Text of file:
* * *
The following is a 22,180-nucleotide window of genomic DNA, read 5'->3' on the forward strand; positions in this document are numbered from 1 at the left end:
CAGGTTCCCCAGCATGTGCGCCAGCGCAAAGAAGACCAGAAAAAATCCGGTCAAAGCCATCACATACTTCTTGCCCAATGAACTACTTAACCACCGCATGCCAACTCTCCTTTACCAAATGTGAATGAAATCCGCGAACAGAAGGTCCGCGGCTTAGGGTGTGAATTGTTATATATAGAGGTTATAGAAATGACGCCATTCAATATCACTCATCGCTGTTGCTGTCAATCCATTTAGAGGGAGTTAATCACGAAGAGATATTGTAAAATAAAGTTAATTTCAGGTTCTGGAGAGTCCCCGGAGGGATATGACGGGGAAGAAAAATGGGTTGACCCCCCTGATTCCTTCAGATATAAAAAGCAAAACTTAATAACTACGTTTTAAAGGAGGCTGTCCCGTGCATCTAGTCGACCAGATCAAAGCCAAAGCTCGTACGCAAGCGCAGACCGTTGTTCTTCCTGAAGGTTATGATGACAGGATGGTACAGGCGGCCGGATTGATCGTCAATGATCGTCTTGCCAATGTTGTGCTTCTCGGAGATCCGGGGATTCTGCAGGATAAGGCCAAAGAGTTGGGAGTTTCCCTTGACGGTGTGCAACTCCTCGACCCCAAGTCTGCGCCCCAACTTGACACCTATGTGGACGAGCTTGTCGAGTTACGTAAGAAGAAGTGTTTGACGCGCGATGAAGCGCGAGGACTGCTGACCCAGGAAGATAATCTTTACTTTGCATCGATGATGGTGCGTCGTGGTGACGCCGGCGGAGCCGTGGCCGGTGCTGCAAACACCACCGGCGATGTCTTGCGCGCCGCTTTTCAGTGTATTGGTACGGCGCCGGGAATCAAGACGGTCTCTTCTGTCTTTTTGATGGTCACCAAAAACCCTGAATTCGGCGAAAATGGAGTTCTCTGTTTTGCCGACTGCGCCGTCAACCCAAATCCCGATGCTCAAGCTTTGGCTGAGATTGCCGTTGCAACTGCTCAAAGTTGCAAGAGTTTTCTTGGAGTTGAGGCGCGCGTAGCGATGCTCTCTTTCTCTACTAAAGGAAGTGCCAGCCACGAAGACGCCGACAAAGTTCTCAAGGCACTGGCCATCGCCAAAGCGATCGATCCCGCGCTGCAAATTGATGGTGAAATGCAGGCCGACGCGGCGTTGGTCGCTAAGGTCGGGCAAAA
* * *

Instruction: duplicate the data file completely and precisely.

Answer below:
The following is a 22,180-nucleotide window of genomic DNA, read 5'->3' on the forward strand; positions in this document are numbered from 1 at the left end:
CAGGTTCCCCAGCATGTGCGCCAGCGCAAAGAAGACCAGAAAAAATCCGGTCAAAGCCATCACATACTTCTTGCCCAATGAACTACTTAACCACCGCATGCCAACTCTCCTTTACCAAATGTGAATGAAATCCGCGAACAGAAGGTCCGCGGCTTAGGGTGTGAATTGTTATATATAGAGGTTATAGAAATGACGCCATTCAATATCACTCATCGCTGTTGCTGTCAATCCATTTAGAGGGAGTTAATCACGAAGAGATATTGTAAAATAAAGTTAATTTCAGGTTCTGGAGAGTCCCCGGAGGGATATGACGGGGAAGAAAAATGGGTTGACCCCCCTGATTCCTTCAGATATAAAAAGCAAAACTTAATAACTACGTTTTAAAGGAGGCTGTCCCGTGCATCTAGTCGACCAGATCAAAGCCAAAGCTCGTACGCAAGCGCAGACCGTTGTTCTTCCTGAAGGTTATGATGACAGGATGGTACAGGCGGCCGGATTGATCGTCAATGATCGTCTTGCCAATGTTGTGCTTCTCGGAGATCCGGGGATTCTGCAGGATAAGGCCAAAGAGTTGGGAGTTTCCCTTGACGGTGTGCAACTCCTCGACCCCAAGTCTGCGCCCCAACTTGACACCTATGTGGACGAGCTTGTCGAGTTACGTAAGAAGAAGTGTTTGACGCGCGATGAAGCGCGAGGACTGCTGACCCAGGAAGATAATCTTTACTTTGCATCGATGATGGTGCGTCGTGGTGACGCCGGCGGAGCCGTGGCCGGTGCTGCAAACACCACCGGCGATGTCTTGCGCGCCGCTTTTCAGTGTATTGGTACGGCGCCGGGAATCAAGACGGTCTCTTCTGTCTTTTTGATGGTCACCAAAAACCCTGAATTCGGCGAAAATGGAGTTCTCTGTTTTGCCGACTGCGCCGTCAACCCAAATCCCGATGCTCAAGCTTTGGCTGAGATTGCCGTTGCAACTGCTCAAAGTTGCAAGAGTTTTCTTGGAGTTGAGGCGCGCGTAGCGATGCTCTCTTTCTCTACTAAAGGAAGTGCCAGCCACGAAGACGCCGACAAAGTTCTCAAGGCACTGGCCATCGCCAAAGCGATCGATCCCGCGCTGCAAATTGATGGTGAAATGCAGGCCGACGCGGCGTTGGTCGCTAAGGTCGGGCAAAA